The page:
AAT Bioquest

Cy7 tyramide

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Physical properties
Molecular weight903.21
Spectral properties
Correction Factor (260 nm)0.05
Correction Factor (280 nm)0.036
Correction Factor (482 nm)0.0005
Correction Factor (565 nm)0.0193
Correction Factor (650 nm)0.165
Extinction coefficient (cm -1 M -1)250000
Excitation (nm)756
Emission (nm)779
Quantum yield0.3
Storage, safety and handling
H-phraseH303, H313, H333
Hazard symbolXN
Intended useResearch Use Only (RUO)
R-phraseR20, R21, R22
StorageFreeze (< -15 °C); Minimize light exposure


See also: Cyanines
Molecular weight
Correction Factor (260 nm)
Correction Factor (280 nm)
Correction Factor (482 nm)
Correction Factor (565 nm)
Correction Factor (650 nm)
Extinction coefficient (cm -1 M -1)
Excitation (nm)
Emission (nm)
Quantum yield
Tyramide signal amplification (TSA) has proven to be a particularly versatile and powerful enzyme amplification technique with improved assay sensitivity. TSA is based on the ability of HRP, in the presence of low concentrations of hydrogen peroxide, to convert labeled tyramine-containing substrate into an oxidized, highly reactive free radical that can covalently bind to tyrosine residues at or near the HRP. The signal amplification conferred by the turnover of multiple tyramide substrates per peroxidase label translates ultrasensitive detection of low-abundance targets and the use of smaller amounts of antibodies and hybridization probes. In immunohistochemical applications, sensitivity enhancements derived from TSA method allow primary antibody dilutions to be increased to reduce nonspecific background signals, and can overcome weak immunolabeling caused by suboptimal fixation procedures or low levels of target expression. Cy7 tyramide contains the popular Cy7 fluorophore that can be readily detected with the standard Cy7 filter set. Its NIR excitation and emission make the probe an ideal choice for the applications where the common tyramides may have an interference resulted from the inherent fluorescence of tissues or other samples.


Fluorescence microscope

ExcitationCy7 filter set
EmissionCy7 filter set
Recommended plateBlack wall/clear bottom

Example protocol


Protocol Summary
  1. Fix/permeabilize/block cells or tissue
  2. Add primary antibody in blocking buffer
  3. Add HRP-conjugated secondary antibody
  4. Prepare tyramide working solution and apply in cells or tissue for 5-10 minutes at room temperature 


Unless otherwise noted, all unused stock solutions should be divided into single-use aliquots and stored at -20 °C after preparation. Avoid repeated freeze-thaw cycles.

Tyramide stock solution (200X)
Add appropriate amount of DMSO to make 1 or 2 mg/mL stock solution and mix well. Note: Unused Tyramide stock solution can be stored at 2-8 °C.


Tyramide working solution (1X)
Add 100 µL of Tyramide stock solution into 20 mL of buffer of your choice containing 0.003% H2O2. Note: Tris Buffer, pH=7.4 can be used for similar performance. Note: Tyramide working solution should be used immediately and made fresh on the day of use. Note: Concentration should be optimized initially for final appropriate concentration for the tests.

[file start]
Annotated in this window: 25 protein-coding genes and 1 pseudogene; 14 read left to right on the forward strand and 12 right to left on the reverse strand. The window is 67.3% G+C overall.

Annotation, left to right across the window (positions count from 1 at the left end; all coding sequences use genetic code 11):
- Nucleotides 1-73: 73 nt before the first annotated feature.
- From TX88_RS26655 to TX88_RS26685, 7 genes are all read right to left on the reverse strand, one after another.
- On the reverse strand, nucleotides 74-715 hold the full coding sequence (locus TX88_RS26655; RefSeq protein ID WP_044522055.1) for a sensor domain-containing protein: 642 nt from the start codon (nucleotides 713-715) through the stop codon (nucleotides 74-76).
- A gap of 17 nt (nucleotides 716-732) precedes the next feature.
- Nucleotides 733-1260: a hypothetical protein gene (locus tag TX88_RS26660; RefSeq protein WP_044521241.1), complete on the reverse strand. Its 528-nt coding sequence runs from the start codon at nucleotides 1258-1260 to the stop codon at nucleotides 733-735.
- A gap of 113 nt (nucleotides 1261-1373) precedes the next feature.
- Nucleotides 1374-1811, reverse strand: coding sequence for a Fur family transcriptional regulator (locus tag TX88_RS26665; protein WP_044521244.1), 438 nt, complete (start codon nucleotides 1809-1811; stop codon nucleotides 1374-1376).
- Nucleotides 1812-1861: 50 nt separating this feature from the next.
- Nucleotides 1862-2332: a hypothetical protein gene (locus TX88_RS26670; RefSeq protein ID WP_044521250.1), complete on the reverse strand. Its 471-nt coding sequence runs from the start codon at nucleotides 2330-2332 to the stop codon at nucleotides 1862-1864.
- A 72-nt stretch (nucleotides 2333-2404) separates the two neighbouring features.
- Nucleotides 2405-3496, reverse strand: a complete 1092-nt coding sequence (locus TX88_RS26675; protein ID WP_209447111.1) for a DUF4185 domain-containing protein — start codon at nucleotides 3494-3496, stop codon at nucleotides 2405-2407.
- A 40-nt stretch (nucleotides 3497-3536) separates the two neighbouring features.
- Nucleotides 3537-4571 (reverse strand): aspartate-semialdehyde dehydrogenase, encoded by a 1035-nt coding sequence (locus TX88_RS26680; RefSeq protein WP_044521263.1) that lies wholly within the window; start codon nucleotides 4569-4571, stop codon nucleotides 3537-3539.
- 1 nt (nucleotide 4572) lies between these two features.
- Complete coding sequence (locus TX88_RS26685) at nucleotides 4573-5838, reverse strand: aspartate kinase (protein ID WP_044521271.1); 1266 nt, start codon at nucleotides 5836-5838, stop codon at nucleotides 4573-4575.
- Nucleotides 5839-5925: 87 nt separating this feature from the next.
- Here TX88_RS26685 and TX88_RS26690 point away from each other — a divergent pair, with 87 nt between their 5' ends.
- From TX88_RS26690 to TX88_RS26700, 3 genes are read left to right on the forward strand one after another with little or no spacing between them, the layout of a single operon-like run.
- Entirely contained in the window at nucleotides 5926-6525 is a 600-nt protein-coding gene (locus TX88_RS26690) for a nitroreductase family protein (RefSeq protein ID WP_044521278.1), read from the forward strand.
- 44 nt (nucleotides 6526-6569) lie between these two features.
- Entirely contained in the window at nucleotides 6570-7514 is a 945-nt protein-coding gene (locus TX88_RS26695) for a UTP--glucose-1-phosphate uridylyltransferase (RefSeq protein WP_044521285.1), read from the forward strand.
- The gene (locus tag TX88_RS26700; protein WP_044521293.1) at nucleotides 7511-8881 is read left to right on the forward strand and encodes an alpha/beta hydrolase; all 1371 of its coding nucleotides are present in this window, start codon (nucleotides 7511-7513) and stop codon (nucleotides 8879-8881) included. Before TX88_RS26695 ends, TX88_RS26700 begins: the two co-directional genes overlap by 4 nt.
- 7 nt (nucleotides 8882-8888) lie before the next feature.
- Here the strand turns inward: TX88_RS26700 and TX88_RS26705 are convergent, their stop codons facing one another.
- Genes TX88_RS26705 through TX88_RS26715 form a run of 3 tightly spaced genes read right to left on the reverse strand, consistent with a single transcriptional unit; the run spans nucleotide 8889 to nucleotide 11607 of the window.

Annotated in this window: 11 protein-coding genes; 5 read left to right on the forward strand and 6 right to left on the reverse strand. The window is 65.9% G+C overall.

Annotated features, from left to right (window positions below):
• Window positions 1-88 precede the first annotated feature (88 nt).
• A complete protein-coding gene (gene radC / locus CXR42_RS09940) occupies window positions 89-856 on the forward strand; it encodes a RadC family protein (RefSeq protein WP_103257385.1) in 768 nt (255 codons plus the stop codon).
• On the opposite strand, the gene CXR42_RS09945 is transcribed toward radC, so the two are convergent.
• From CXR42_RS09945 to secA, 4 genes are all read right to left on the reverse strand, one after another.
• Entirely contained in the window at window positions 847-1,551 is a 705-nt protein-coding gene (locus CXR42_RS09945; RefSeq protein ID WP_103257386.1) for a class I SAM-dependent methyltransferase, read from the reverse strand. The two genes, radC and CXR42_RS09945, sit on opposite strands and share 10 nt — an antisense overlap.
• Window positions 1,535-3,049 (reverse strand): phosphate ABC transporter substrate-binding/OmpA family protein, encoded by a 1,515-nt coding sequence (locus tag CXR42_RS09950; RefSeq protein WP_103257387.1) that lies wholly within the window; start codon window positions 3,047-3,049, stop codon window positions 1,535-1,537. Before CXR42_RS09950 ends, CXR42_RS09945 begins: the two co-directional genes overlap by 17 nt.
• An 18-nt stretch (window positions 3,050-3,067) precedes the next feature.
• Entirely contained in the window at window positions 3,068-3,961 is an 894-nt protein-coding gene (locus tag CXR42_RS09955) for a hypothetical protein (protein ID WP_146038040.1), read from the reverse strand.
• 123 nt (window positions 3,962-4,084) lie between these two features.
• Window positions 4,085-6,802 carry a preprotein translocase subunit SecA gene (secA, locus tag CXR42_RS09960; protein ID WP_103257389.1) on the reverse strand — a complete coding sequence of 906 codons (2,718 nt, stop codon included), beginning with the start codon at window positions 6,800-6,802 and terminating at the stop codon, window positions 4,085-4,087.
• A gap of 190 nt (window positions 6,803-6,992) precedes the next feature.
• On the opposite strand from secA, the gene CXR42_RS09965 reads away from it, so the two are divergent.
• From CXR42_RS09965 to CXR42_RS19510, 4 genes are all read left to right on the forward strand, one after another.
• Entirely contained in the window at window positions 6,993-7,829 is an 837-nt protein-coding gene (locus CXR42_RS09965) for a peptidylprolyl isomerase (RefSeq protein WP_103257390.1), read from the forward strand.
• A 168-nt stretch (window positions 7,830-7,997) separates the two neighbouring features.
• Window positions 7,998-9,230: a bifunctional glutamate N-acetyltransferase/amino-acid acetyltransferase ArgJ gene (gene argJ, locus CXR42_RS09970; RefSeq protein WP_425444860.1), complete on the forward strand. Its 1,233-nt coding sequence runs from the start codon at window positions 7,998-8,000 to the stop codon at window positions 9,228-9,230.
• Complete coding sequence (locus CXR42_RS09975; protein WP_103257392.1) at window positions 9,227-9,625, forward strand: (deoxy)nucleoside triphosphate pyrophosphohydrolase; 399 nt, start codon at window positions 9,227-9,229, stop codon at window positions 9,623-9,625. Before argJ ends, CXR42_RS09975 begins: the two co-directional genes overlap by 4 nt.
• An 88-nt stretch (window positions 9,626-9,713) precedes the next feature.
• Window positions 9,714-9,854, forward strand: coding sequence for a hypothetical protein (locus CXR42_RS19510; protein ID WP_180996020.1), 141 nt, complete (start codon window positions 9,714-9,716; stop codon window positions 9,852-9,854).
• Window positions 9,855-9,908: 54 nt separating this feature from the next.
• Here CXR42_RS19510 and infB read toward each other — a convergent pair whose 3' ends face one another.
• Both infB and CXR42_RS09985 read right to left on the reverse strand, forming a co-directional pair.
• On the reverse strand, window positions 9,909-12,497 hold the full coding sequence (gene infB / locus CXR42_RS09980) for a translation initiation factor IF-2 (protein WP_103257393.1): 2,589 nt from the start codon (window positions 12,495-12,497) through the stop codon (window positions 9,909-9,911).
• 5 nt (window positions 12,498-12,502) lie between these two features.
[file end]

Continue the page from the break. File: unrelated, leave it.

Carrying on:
This protocol is applicable for both cells and tissues staining.

Cell fixation and permeabilization
  1. Fix the cells or tissue with 3.7% formaldehyde or paraformaldehyde, in PBS at room temperature for 20 minutes.
  2. Rinse the cells or tissue with PBS twice.
  3. Permeabilize the cells with 0.1% Triton X-100 solution for 1-5 minutes at room temperature.
  4. Rinse the cells or tissue with PBS twice. 

Tissue fixation, deparaffinization and rehydration
Deparaffinize and dehydrate the tissue according to the standard IHC protocols. Perform antigen retrieval with preferred specific solution/protocol as needed.
Protocol can be found at: https://www.aatbio.com/resources/guides/paraffin-embedded-tissueimmunohistochemistry-protocol.html

Peroxidase labeling
  1. Optional: Quench endogenous peroxidase activity by incubating cell or tissue sample in peroxidase quenching solution (such as 3% hydrogen peroxide) for 10 minutes. Rinse with PBS twice at room temperature.
  2. Optional: If using HRP-conjugated streptavidin, it is advisable to block endogenous biotins by biotin blocking buffer.
  3. Block with preferred blocking solution (such as PBS with 1% BSA) for 30 minutes at 4 °C.
  4. Remove blocking solution and add primary antibody diluted in recommended antibody diluent for 60 minutes at room temperature or overnight at 4 °C.
  5. Wash with PBS three times for 5 minutes each.
  6. Apply 100 µL of secondary antibody-HRP working solution to each sample and incubate for 60 minutes at room temperature. Note: Incubation time and concentration can be varied depending on the signal intensity.
  7. Wash with PBS three times for 5 minutes each. 

Tyramide labeling
  1. Prepare and apply 100 µL of Tyramide working solution to each sample and incubate for 5-10 minutes at room temperature. Note: If you observe non-specific signal, you can shorten the incubation time with Tyramide. You should optimize the incubation period using positive and negative control samples at various incubation time points. Or you can use lower concentration of Tyramide in the working solution.